By Ester Mbathera| 3 March 2021
WHEN Werner Kartyoa bought his first house at Kuisebmond 19 years ago, he thought he finally found a place to call home.
However, not long after Kartyoa and his family moved in, they discovered sewage leaking – a nightmare which he says has forced him and his family to move elsewhere.
“I bought this house in 2002 and since then I had this drain problem. My children live with their aunt because the yard is a health risk,” he says.
Kartyoa says the previous owner of the house did not raise the issue of overflowing sewage with him.
When the street’s sewerage pipe is blocked, the drain in Kartyoa’s yard, which is situated in a low-lying area, overflows with untreated sewage, he says.
This then flows into the yard next door, causing animosity between him and his neighbours.
“There are days when it overflows very strongly and when the sewage water makes a pool around the house. Then no one can enter or leave the yard. Even in the kitchen . . . the gases from the system comes up through the sink, leaving a terrible stench in the house,” Kartyoa says.
He says he often informs the municipality about the problem, upon which they send a truck to pump the sewage out, leaving him to deal with the residue.
Kartyoa says he has written numerous letters to the municipality.
“I pay the municipality for sewage to go through the system . . . but it comes back to me untreated, and I have to pay for that too,” he says.
Kartyoa refuses to sell his house, saying he does not want to pass the problem on to the next owner.
On Hematiet Street on the northern side of Kuisebmend, tenants in three backyard shacks get trapped in their homes by sewage water every other day. This neighbourhood is not more than 20 years old but overflowing drains are a common occurrence.
Johana Tjaveondja, the home-owner of the sewage flooded yard, blames this on the main sewage pipe that is always clogged.
“When the main pipe gets blocked the sewage water comes through here. The people have to step over the bricks to move around,” she said.
She has been waiting for the municipality sewage workers to come address the problem.
According to archives, Walvis Bay was founded in the 1790s by Dutch traders from Cape Town en route to the Netherlands.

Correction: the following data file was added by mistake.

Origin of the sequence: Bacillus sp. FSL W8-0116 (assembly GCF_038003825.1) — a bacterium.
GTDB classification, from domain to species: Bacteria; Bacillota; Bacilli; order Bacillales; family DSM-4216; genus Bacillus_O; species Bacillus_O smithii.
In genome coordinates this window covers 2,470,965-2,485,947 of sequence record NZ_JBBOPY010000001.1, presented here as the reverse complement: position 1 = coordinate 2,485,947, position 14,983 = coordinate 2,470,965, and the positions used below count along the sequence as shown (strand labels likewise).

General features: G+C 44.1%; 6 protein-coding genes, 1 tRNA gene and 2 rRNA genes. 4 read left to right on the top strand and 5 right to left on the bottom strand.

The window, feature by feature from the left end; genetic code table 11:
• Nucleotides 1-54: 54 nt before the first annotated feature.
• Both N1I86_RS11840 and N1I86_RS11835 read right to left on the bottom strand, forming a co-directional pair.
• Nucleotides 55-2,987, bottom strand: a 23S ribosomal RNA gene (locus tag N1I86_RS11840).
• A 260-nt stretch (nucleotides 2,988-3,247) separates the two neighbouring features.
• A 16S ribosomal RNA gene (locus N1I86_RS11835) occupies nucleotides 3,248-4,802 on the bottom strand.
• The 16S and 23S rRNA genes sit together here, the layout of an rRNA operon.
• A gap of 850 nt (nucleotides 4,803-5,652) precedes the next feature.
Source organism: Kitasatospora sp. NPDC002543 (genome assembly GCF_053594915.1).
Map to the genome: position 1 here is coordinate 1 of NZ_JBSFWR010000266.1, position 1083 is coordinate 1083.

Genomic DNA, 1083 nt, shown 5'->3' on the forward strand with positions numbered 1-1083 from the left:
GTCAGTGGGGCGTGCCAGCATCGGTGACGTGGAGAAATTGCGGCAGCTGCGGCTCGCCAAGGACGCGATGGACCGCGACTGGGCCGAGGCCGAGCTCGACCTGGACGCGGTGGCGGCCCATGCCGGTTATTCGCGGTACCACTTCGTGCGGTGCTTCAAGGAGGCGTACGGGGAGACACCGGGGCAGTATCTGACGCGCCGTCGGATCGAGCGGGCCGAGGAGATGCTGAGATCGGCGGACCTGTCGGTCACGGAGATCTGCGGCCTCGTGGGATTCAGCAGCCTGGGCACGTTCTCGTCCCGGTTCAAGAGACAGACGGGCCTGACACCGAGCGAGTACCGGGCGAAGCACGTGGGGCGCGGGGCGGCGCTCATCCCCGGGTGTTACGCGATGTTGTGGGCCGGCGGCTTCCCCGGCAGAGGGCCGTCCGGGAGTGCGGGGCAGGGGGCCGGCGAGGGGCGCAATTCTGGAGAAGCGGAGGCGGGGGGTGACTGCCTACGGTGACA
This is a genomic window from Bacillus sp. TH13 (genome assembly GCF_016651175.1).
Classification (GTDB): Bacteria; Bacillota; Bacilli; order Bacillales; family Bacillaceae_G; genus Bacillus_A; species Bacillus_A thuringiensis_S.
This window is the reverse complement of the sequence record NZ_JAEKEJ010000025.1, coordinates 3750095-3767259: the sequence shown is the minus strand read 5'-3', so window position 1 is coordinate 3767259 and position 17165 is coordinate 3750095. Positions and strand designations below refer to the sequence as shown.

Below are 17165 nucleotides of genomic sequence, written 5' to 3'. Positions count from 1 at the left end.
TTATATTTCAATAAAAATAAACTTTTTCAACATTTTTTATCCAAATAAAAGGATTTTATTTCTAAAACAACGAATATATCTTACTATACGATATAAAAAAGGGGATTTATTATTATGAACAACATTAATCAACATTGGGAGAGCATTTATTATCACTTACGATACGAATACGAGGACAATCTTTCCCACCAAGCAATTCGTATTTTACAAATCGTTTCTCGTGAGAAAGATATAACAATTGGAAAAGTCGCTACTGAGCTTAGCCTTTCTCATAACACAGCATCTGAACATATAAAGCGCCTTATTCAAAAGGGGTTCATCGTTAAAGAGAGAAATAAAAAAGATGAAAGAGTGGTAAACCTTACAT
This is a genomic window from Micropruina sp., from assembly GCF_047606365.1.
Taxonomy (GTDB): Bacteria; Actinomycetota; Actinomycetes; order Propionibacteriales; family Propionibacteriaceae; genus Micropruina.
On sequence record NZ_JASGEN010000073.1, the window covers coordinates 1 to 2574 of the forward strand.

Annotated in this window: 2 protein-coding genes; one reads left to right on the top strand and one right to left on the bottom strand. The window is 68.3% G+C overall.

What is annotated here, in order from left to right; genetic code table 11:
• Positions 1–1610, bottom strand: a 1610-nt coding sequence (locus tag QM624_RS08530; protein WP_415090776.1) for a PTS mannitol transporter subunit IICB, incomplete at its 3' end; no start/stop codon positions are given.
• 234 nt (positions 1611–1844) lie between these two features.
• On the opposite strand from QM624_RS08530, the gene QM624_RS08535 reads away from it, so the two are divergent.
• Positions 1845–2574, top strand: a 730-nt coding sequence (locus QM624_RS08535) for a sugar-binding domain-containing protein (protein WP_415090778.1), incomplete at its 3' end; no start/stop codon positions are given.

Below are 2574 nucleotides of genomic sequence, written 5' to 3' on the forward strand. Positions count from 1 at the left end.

Infrastructure development included a railway line in 1899. Most infrastructure was rebuilt after a flood in 1917.
This led to more developments at the town, including the construction of the harbour.
Most infrastructure development, such as that of the sewerage pipes, manholes, pump and lift stations, took place around 1961.
The Namibian visited John Esterhuizen, the general manager for wastewater and environmental management at the Walvis Bay municipality, whose office is next to the sewage reclamation plant.
Esterhuizen says the plant has reached its expiry date, failing and collapsing without warning, causing sinkholes and a disruption in the flow of sewage at the town.
“ . . . some of our infrastructure is over 50 years old, so it is due for replacement,” he says.
The town was historically divided into three regions, each with its own municipal administration.
The town’s centre was predominantly a white area, with Kuisebmond and Narraville accommodating blacks and coloureds, respectively.
When Namibia gained independence in 1990, Walvis Bay remained South African territory and was reintegrated with Namibia in 1994.
Documentation for the town is kept at unknown locations in Cape Town, and engineers, including Esterhuizen who has been with the municipality for less than five years, are still acquainting themselves with the local sewerage system.
Esterhuizen says a major challenge for Walvis Bay is its geographical location.
The town is flat and as a result has to use pump stations to move sewage throughout the area.
The expansion of residential areas, he says, contributes to overloading the network serving a population greater than what it was initially designed for.
Esterhuizen says this leads to overflowing sewage on a daily or weekly basis in some areas of the town.
The Namport location is just over 20 years old, but because most of the houses in the area accommodate over 10 backyard shacks with one toilet often serving more than 20 people, the overflow of sewage at its entrance is a weekly occurrence.
Locals call it the ‘Vrydagrivier’ or ‘Friday River’.
The occasional east wind, which brings with it a lot of sand, is another challenge the town’s engineers are constantly battling, Esterhuizen says.
IMPACT ON HOUSING MARKET
According to the National Statistics Agency’s 1993/94 household expenditure and income survey, Walvis Bay’s population at the time stood at 21 000 people.
Some 6% of these people lived at Kuisebmond, 26% at Narraville, and 14% at Walvis Bay’s centre and Langstrand.
Today the town’s population is estimated to be over 50 000 people.
Corné Robberts of Grobbies Estates, one of the oldest estate agents at the town, says the sewage problem is a deal breaker when it comes to house sales and rentals.
“You get tenants who give up their lease agreement because they can’t deal with the sewage problem . . .
“Every time you go and show a client, and there is a sewage spill, you will most definitely sit with the property for a year and a half plus, before you can sell it. Unless someone is really desperate and they drop the price . . ,” Robberts says.
Esterhuyzen says the municipality has the capacity to handle the sewerage system problem, but is faced with financial capacity challenges to finding a lasting solution.
The current approach is to fix areas needing urgent attention, he says.
The municipality has also resorted to educating residents on what can go into the sewerage system and what not, he says.
*This story was produced with the assistance of the Google Grant.